When taking the test, I wrote down all my acronyms on the audit standards, elements of internal control etc. and referred back to them REPEATEDLY and systematically for all affected questions.
On the simulations, I utilized the research tab to look up as many answers as possible directly from the standards. On the writing section I wrote four paragraphs including introduction, definitions (including citations from standards), examples, and summary.
I got a 92. 🙂 I am now officially a Wiley convert!!!!!!! I wouldn't recommend allowing this small amount of time for studying, as it was a ridiculous amount of stress. But the general study method I used definitely worked and I will utilize it for FAR in July, only with many more hours of study/review time!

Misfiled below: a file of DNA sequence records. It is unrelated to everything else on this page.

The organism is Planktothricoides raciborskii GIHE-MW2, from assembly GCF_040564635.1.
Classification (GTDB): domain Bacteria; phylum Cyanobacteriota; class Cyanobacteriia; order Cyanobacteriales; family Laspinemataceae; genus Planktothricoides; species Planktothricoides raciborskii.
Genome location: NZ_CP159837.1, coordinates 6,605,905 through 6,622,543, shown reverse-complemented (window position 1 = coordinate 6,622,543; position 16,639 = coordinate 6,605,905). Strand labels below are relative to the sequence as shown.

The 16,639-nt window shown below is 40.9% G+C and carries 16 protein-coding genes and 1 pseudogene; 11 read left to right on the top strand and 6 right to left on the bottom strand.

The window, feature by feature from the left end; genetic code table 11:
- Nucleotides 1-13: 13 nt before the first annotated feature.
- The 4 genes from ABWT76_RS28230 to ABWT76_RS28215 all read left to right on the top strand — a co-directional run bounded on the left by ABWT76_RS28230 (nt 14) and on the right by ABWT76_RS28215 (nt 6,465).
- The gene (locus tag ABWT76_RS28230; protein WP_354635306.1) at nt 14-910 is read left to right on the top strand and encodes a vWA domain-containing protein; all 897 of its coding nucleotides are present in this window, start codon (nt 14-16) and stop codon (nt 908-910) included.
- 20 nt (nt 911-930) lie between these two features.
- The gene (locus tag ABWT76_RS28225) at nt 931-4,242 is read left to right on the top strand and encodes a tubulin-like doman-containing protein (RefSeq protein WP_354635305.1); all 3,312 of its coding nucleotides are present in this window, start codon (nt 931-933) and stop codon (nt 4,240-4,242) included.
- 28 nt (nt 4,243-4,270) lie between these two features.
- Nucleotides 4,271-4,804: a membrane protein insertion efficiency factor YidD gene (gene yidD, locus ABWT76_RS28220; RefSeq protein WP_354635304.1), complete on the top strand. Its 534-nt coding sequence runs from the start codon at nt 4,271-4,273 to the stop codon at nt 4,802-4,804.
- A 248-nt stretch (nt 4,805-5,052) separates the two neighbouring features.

Thanks to Jeff and Phil Yaeger I passed REG on the first try with an 80. I was using another review up until I became a Club 75 member.
Jeff encouraged me to use Yaeger to pass REG. I can honestly say he's not just recommending them to drum up sales, but because Yaeger is a great product. Not to mention I enjoy listening to Phil on the DVDs because he is a funny guy. I also used Jeff's notes from Club 75 along with motivation from other Club 75 members.
I've now passed 3 parts and am waiting on my score for FAR.
Deana passed BEC with a 75! Here is her LinkedIn Profile.
Thanks for the community and support Jeff! Here is my LinkedIn Profile.
Hi Jeff, I was a Club75 member starting in October 2009. I took a break from testing for a while but I am back and know that you changed a few things. Do I have to register again for Club75? Thanks!
Welcome back, Becca! Yes, follow the link at the bottom of this post and you'll be back in. -Jeff